M is for Multi-Policy Discounts.  It is important to make sure you are making the most of available discounts, and many carriers offer an inventive for bundling home and auto policies with the same company. Questions on that or other discounts that may be available to you, chat with your agent!

N is for Named Insured.  Listed on the policies Declarations Page, the Named Insured is who purchased the policy, who the insurance company is going to protect and who is afforded the broadest coverage under the policy.  There are others that qualify as insureds under the policy, but the Named Insured is the policy’s listed owner.     

O is for Occurrence.  An occurrence is an event that results in a loss and ultimately filing a claim. 

P is for Premises Liability.  This is insurance purchased to protect against exposures and accidents that could happen to those visiting your place of business.  Often called “slip-and-fall” accidents, should a patron fall in your parking lot due to icy conditions or in your lobby, premises liability would provide coverage since they were injured at your location. 

Q is for Quote.  This is the estimate provided by an insurance carrier for their cost to issue the policy.  Often quotes can be subject to additional information being returned by the proposed insured.  As an independent agency, we are able to provide multiple quotations to review coverage and price for our policyholders. 

R is for Risk Management. Risk Management as related to insurance is the process of assessing, minimizing, and preventing accidental loss to a business through the combination of insurance products and resources, utilization of training and implementation safety measures. 

S is for SR-22.  SR-22 is a certificate mandated by a court or local DMV following certain vehicle related infractions or automobile accidents verifying that a motorist has insurance coverage in place at the time of the incident. 

T is for Towing and Labor.  Available by endorsement to many automobile policies, this provides coverage and reimbursement for roadside assistance should your vehicle require towing or labor preformed at the site where your vehicle was disabled. 

U is for Umbrella Policy.  Similar to how umbrellas shield you from rain, an umbrella policy is an additional layer of liability that goes over top of your existing policies should as extra protection should a loss occur that exhausts policy limits.  Umbrella policies are available in both personal and commercial lines.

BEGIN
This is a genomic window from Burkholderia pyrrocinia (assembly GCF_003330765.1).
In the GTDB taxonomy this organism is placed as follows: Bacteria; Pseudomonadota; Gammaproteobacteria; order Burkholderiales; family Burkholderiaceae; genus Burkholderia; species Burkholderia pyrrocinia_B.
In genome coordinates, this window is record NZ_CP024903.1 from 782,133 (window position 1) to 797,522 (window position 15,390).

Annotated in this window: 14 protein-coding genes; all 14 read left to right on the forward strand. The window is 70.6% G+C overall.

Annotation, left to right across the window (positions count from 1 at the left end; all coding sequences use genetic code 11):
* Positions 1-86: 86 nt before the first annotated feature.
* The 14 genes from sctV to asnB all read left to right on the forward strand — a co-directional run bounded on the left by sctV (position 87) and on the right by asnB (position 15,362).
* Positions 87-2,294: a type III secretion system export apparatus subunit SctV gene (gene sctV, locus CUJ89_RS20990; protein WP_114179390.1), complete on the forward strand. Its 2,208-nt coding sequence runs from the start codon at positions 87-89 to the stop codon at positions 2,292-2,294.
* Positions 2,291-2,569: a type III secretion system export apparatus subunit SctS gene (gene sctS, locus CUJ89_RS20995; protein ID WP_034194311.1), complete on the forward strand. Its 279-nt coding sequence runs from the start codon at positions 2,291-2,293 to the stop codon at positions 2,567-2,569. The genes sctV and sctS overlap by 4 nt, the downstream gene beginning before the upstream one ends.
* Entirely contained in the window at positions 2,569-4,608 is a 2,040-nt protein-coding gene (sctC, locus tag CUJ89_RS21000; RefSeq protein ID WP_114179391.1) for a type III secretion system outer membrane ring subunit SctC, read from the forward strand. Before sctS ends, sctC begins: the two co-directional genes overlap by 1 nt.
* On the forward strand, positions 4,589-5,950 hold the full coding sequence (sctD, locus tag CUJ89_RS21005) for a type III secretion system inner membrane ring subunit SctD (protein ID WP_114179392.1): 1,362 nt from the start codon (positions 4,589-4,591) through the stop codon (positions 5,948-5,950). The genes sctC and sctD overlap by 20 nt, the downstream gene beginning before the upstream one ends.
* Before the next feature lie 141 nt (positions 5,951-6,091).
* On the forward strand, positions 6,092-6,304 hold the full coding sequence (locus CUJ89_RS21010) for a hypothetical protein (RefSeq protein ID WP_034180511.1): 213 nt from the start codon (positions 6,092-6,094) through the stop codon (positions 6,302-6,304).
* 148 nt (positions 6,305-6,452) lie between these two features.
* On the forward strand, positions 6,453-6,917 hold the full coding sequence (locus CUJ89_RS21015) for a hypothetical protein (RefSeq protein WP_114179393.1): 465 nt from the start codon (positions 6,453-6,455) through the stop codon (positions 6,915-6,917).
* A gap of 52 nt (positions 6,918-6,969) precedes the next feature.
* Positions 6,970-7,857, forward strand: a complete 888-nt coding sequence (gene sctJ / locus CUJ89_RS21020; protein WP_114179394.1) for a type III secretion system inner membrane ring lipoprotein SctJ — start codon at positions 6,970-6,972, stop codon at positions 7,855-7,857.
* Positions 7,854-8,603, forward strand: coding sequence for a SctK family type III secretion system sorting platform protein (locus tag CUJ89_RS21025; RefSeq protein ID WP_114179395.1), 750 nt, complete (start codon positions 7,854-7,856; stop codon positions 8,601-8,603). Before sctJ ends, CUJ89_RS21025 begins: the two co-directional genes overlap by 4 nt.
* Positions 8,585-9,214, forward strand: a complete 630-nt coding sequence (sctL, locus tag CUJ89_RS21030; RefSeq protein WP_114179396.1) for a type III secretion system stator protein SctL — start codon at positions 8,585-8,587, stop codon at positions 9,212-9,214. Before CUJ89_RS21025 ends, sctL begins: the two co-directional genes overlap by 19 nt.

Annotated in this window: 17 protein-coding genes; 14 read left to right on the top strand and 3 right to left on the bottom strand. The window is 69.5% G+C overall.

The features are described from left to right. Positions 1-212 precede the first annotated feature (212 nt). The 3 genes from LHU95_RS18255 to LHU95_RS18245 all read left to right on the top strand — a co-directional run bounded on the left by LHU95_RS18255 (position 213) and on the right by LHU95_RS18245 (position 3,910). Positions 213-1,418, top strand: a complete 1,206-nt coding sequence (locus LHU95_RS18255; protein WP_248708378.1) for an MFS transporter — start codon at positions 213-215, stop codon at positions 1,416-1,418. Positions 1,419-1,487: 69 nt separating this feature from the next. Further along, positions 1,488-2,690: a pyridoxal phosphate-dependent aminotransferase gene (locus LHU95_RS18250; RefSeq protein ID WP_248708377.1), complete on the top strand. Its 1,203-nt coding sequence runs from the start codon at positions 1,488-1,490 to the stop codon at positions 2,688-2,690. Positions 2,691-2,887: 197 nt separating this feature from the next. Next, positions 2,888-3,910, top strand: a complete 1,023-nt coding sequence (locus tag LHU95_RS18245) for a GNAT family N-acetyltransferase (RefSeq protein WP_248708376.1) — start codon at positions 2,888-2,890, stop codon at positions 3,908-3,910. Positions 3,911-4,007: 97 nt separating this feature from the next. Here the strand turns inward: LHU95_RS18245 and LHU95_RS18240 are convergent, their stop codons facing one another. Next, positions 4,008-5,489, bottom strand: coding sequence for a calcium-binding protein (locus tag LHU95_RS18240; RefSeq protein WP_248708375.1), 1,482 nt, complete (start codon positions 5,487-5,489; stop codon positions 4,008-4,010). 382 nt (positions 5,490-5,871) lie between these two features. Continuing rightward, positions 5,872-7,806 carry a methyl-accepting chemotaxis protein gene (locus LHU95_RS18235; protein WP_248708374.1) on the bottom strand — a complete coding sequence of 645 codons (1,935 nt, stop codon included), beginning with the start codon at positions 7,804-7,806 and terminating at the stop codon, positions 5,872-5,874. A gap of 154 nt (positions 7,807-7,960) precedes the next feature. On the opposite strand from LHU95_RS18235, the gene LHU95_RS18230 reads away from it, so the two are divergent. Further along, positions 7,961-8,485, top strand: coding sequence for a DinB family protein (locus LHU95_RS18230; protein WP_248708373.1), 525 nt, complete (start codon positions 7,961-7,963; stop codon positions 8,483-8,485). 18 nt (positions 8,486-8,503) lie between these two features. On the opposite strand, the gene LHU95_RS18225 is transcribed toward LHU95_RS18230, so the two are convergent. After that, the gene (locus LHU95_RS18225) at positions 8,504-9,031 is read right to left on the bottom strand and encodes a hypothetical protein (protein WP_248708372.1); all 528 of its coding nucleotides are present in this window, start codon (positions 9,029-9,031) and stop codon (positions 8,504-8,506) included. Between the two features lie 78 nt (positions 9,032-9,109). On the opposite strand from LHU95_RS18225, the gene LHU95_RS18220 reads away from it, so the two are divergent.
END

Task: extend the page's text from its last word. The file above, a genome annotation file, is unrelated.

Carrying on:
V is Valuation.  The financial assessment of the worth of an item or property, determining a valuation provides a dollar figure for the assets to be insured.  The insured and the insurer must agree on this figure to determine how much premium is being collected in exchange for how much will be paid to the insured in the event of a loss. 

W is for Workers Compensation.  Workers Compensation insurance exists to insure one of an organization’s greatest assets – its people.  This policy provides wage replacement and medical benefits and protects the employer should an employee become injured on the job.

X is for X-ray.  Policyholders can review their summary of benefits on their medical insurance policies to determine the amount of cost share involved for X-rays and other diagnostic services.

Y is for Youthful Operator.  It is no secret new drivers can be more expensive to insure due to their lack of experience and statistics demonstrating they are more likely to be involved in accidents their first few years on the road.  With that being said, many carriers offer discounts such as Good Student for maintaining a 3.00 GPA and Drivers Training for completing a course that can help absorb some of that cost.

Z is for Zone – flood zone.  Each flood zone describes the flood risk for a certain area and zones are identified to determine the insurance requirements and costs associated.  Which zone your property falls in can have a huge impact on the cost of obtaining flood insurance.